Still, just because the jokes in the pilot episode aren't flawless, doesn't mean that they aren't mostly great: in addition to having found their characters instantly, the actors found their timing instantly as well, and other than a handful of moments where somebody can't quite find their way around a line (Shawkat and Will Arnett both swallow a couple of jokes), everything is firing on all cylinders. Bateman's are-you-shitting-me reaction shots, one of the great constants in the series, are flawless; de Rossi's flat delivery of "you're gay" to Tobias, and Cross's clumsy attempt to deflect her question, is all by itself a terrific joke that's also a really involved character moment, one of several points where the show doesn't even pause to let us digest the fact that these characters all have pre-established life stories that we're going to have to pick up on the fly if we want to keep up. The use of graphics as a component of the comedy isn't nearly as involved as it would be later on, though George-Michael's introduction as "frozen banana salesman/child" is pretty fantastic in its unstressed absurdity, especially coming mere seconds after an onscreen credit for "the morning of the party" that shows up the exact same instant that the Narrator (Ron Howard, the show's executive producer) says the same words; arguably the first formalist joke the series ever made, and that from a show whose chief strength, in my mind, would be its engagement with and satire of its own structure as a TV show, as a comedy, as a fake documentary. The really inventive structural and formalist jokes won't start for a long time yet - it's one of the reasons the first season is my least favorite - but even here, the show is eager to poke fun at its own construction in a way that's pretty fantastic.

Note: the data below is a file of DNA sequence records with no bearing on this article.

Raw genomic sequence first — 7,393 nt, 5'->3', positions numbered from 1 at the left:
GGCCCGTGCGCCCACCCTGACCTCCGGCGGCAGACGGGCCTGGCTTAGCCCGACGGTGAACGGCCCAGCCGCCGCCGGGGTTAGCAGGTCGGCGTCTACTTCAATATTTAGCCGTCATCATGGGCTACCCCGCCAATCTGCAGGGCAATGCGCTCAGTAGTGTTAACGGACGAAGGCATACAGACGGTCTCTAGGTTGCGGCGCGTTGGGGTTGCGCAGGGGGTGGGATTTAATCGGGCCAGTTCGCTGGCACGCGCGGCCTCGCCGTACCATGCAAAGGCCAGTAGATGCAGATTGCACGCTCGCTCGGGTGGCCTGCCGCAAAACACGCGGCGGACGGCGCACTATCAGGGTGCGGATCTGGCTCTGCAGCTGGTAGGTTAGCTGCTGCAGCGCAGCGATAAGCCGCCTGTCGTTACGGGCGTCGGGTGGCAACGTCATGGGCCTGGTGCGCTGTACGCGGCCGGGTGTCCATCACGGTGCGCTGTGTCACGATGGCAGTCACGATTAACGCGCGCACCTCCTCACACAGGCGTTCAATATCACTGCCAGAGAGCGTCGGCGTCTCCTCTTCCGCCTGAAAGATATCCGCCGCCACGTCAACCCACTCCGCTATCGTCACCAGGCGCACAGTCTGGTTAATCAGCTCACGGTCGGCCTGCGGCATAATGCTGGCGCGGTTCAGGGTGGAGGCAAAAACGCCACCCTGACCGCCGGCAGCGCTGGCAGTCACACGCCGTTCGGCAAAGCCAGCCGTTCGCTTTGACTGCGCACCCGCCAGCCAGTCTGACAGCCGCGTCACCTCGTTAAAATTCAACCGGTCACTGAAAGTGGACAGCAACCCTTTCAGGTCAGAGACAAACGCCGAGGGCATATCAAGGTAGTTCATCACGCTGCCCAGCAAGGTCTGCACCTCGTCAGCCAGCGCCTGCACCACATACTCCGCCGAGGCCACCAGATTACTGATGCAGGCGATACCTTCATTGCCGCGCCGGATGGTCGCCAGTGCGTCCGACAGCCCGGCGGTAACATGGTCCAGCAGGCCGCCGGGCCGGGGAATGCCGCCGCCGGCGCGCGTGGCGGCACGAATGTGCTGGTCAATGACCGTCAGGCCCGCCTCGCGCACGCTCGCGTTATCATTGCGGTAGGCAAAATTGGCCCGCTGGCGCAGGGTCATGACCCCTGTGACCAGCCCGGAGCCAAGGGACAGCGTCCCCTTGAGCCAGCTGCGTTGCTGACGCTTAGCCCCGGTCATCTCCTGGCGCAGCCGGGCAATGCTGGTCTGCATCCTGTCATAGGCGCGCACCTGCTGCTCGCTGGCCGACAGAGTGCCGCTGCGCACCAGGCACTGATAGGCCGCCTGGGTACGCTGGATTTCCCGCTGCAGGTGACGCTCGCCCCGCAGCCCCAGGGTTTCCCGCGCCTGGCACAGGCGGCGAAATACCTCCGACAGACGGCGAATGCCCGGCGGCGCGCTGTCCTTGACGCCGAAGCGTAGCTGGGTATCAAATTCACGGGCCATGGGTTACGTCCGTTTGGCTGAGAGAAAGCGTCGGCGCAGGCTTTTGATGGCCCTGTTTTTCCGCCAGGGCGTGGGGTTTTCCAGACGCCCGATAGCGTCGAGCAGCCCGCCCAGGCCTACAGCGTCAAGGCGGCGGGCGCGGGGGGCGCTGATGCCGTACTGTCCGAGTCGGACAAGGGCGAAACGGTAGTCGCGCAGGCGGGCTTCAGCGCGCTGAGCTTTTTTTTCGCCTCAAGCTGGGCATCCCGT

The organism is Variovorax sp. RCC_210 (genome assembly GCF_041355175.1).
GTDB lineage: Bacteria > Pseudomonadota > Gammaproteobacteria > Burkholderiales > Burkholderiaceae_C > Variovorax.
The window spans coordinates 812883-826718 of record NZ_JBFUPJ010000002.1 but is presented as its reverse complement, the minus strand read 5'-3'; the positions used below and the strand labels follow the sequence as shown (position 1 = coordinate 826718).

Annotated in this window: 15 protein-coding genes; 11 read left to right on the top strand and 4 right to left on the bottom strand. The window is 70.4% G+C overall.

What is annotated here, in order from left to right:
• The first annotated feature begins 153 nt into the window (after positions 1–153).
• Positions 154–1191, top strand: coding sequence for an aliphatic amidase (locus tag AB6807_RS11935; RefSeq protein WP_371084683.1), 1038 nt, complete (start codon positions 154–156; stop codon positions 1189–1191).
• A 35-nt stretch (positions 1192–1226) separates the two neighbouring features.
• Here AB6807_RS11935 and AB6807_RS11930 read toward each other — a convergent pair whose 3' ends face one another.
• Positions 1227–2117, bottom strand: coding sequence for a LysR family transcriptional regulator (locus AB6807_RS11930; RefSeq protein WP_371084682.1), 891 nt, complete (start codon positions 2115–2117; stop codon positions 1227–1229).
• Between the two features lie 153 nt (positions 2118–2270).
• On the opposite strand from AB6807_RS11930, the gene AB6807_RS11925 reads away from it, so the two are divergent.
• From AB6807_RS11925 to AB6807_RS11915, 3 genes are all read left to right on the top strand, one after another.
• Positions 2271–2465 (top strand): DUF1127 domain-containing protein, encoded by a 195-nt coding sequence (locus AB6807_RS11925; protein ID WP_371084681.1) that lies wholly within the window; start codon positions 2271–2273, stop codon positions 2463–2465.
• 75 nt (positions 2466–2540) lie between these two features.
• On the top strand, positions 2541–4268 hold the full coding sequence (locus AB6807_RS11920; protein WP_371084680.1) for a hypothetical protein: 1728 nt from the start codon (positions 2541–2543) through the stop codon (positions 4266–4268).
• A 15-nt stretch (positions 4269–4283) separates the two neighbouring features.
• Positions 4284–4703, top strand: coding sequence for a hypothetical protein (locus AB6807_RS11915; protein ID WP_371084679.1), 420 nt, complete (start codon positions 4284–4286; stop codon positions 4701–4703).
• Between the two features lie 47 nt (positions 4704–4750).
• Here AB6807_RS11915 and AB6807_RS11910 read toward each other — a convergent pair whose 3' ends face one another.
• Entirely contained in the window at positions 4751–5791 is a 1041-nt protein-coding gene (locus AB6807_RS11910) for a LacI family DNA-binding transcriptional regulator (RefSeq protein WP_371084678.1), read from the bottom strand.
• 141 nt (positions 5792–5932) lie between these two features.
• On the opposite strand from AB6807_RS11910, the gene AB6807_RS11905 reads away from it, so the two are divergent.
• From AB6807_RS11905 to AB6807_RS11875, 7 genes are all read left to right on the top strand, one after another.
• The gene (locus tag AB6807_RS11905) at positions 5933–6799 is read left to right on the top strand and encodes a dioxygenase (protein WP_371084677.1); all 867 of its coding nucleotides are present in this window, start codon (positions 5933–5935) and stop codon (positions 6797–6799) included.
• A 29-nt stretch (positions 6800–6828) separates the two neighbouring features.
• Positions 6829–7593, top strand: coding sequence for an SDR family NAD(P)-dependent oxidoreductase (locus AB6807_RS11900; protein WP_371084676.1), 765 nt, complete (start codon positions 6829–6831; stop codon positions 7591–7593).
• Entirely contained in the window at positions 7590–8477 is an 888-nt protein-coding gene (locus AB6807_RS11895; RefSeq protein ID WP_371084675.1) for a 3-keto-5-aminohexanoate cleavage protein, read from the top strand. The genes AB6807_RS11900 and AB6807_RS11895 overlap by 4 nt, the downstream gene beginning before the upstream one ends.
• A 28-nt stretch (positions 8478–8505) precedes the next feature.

Final thoughts: there exists, on the DVDs, an extended and uncensored cut of the pilot, that for my tastes just isn't as good. Some of the extended moments are amazingly wonderful: George-Michael's cheerful parroting of some boilerplate his dad gave him about work building character is an outstanding character moment for both father and son that I deeply regret (hints that Michael is, in his own way, as dysfunctional as the rest of the family were slow in coming early in the show, and this little gesture would have meant a lot), and a few of the extended lines either make jokes funnier or give them more room to breathe, or do both of those things while deepening character - the additions to Michael's announcement that he's leaving the family in the prison waiting room is a key example. On the other side, the pace isn't as breathless in the longer cut, and that hurts as many gags as it saves.

More importantly, there's no upshot at all to leaving "fuck" unbleeped in its two appearances: the show would very shortly turn bleeped-out curse words with objects conspicuously blocking the speaker's mouth into an art form and one of its best running gags, and the heightened sense of comic strip logic can't stand up to something as rough and crude as an F-bomb. Worse yet, the uncensored cut ruins one of my favorite Gob moments in the whole show: "A trick is something a whore does for money." [sees children] "...or candy!" is turned into the much more laconic "...or cocaine". This misses the point of the joke entirely: not that Gob is embarrassed that he just said something filthy in front of kids, but that he genuinely believes that by saying something child-friendly like "candy", he's redeemed himself.

Grade: B+